(Photo: PTI)
(Photo: PTI)

Opinion | Will outreach bid, flagship schemes aid BJP’s prospects?

BJP has tried to use its existing members to popularize its flagship programmes

The use of national security and border security, and the engagement of new voters are attempts by the Bharatiya Janata Party (BJP) to reach out to a greater audience and upset anti-incumbency sentiment against the National Democratic Alliance (NDA).

In August 2014, the BJP undertook a nearly three-month enrolment process to increase membership. From 30 million members, the party managed to reach up to 110 million by reaching out to people in different areas. This was its first attempt to cultivate a base of new voters who had traditionally not voted for the BJP.

Increasing membership was also an attempt to reinforce the perception that Prime Minister Narendra Modi was a decisive leader and that people were ready to listen to the BJP under his command. The outreach, enrolment and engagement (OEE) model is to ensure that people vote for the BJP in the name of Modi.

To bolster the BJP’s effort to expand its social and electoral base, the party leadership under Modi made a genuine effort to expand its base. The previous perception of the BJP was that it is a party limited to urban centres, which only managed to get a share of votes of traders and upper castes. However, in the last five years, BJP has used government schemes such as Ujjwala which provides subsidized cooking gas, Swachh Bharat which provides access to sanitation, Saubhagya which ensures electricity connections for all, and bank accounts through Jan Dhan, to reach out to financially and socially weaker sections who have not been its traditional voters.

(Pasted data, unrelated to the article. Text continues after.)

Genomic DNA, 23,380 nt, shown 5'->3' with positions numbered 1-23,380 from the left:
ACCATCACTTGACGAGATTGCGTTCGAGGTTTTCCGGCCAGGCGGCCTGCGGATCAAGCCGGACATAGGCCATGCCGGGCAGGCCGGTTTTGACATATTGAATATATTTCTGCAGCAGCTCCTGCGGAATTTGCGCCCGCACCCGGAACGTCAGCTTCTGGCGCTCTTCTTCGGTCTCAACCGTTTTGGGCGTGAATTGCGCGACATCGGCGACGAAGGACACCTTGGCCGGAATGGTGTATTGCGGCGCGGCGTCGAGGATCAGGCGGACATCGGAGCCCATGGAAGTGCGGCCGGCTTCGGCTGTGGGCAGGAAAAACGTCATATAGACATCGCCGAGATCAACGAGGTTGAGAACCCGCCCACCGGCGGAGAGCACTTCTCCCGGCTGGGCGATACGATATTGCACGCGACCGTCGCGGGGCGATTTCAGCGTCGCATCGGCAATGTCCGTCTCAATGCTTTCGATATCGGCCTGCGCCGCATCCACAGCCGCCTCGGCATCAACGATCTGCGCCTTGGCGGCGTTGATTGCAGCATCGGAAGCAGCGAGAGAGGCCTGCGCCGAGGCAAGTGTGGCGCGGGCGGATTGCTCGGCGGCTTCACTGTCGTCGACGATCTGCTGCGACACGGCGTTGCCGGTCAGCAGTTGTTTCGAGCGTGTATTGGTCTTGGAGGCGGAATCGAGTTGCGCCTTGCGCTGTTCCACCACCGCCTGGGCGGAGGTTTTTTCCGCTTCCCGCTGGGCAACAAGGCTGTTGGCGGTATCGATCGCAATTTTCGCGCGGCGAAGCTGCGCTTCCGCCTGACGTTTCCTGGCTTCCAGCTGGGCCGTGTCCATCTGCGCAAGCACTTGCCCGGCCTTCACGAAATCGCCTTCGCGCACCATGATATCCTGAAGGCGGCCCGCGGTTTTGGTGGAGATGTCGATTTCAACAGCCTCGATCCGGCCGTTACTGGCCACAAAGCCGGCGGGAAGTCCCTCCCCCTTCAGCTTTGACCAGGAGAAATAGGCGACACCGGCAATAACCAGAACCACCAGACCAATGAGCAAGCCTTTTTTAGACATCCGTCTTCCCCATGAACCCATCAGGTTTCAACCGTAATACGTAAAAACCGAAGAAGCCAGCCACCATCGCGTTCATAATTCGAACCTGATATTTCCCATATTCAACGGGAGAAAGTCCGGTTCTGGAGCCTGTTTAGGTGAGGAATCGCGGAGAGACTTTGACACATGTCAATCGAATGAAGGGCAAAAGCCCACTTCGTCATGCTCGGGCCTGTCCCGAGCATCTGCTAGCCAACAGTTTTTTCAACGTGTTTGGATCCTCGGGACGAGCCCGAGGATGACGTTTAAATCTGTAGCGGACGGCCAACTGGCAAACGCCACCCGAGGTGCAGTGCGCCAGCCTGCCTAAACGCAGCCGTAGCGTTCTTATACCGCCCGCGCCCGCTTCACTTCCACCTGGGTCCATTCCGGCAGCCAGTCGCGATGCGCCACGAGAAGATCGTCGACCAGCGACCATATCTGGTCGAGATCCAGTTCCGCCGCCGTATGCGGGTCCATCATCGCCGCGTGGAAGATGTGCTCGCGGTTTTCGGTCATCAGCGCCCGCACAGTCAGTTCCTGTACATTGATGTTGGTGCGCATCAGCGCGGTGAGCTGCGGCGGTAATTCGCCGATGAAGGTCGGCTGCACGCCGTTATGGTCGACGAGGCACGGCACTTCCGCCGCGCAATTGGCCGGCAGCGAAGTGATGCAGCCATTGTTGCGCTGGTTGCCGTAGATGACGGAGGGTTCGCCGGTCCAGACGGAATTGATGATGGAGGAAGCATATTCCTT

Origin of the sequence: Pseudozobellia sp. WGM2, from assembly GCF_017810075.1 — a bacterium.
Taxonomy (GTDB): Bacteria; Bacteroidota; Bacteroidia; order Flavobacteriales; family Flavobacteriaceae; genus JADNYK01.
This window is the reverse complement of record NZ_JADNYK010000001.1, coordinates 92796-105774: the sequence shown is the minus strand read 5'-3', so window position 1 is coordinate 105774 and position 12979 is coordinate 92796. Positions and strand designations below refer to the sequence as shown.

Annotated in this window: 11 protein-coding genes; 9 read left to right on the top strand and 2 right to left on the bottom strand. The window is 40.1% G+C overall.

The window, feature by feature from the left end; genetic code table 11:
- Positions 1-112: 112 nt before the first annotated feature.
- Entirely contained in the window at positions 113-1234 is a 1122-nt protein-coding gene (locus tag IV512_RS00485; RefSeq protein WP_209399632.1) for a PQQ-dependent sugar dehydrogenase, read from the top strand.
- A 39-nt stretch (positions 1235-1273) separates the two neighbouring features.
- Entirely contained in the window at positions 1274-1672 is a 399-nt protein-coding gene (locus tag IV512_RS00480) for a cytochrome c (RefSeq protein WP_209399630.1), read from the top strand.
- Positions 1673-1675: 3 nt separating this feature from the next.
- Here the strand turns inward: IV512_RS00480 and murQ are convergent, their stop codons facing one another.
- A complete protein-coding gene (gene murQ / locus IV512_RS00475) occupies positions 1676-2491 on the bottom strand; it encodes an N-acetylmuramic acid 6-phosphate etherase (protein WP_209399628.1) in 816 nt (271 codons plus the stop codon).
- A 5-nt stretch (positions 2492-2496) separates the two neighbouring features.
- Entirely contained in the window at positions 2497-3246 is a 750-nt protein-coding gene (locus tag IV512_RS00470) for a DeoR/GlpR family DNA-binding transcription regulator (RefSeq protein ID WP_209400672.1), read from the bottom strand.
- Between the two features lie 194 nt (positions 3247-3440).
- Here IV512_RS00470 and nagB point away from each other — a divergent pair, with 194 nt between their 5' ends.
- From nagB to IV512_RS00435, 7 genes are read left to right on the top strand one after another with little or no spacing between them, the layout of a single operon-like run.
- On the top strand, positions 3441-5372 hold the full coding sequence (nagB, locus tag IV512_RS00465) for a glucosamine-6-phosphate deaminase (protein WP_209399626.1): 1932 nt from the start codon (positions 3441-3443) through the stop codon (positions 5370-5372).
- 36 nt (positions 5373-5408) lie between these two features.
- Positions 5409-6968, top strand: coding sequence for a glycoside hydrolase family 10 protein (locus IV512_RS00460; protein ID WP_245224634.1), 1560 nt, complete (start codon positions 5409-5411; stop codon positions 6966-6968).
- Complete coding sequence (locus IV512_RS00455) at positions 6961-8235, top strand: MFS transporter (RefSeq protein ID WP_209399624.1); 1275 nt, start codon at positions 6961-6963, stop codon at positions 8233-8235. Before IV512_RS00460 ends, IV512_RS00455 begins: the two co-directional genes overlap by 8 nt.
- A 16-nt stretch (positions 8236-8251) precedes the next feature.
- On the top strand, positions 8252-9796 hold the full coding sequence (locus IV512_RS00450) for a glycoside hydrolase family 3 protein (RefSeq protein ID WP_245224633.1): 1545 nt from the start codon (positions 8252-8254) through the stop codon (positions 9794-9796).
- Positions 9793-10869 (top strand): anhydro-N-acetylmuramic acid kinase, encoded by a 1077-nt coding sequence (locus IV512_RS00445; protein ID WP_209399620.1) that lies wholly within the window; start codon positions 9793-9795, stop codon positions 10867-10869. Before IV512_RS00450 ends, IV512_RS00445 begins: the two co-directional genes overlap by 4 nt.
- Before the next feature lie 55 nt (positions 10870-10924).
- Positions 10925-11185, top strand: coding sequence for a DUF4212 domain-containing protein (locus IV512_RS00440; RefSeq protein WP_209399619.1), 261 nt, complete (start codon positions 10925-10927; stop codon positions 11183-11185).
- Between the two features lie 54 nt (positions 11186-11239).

While the extent of the BJP’s success in expanding its electoral base will be seen only in the outcome of the 2019 general elections, the party has tried to use its existing members to popularize its flagship programmes and help people benefit from government schemes. There has been an outreach attempt through the government both at the state and national levels and outside the government with the help of party members. The BJP claims at least 220 million people have benefitted from at least one flagship programme of the government and, as a strategy, party members were sent to the homes of these beneficiaries to ensure they vote for the BJP.

Although people can debate if the strategy has worked or not, what cannot be denied is that there has been an attempt by the BJP to break the traditional voting pattern of the financially and socially weaker sections. Assembly poll results in several states suggest that a section of Scheduled Castes (SC) and Scheduled Tribes (ST) have moved toward the BJP because of the growing electoral footprint of the party. In the last five years, the BJP has managed to be in power in 16 states, the highest ever.

The recent voting pattern in tier II cities also indicates that there is a semi-urban and aspirational voter base that is trying to be heard. Both the Congress and BJP have tried to reach out to this base, but the efforts of the Congress started a bit late when compared with the BJP, which has been targeting this section even before the 2014 general elections. It would be interesting to see the impact of the aspirational voter class on the outcome of the ongoing Lok Sabha polls.

Jai Mrug is a Mumbai-based political analyst and director of VMR and M76 Analytics.

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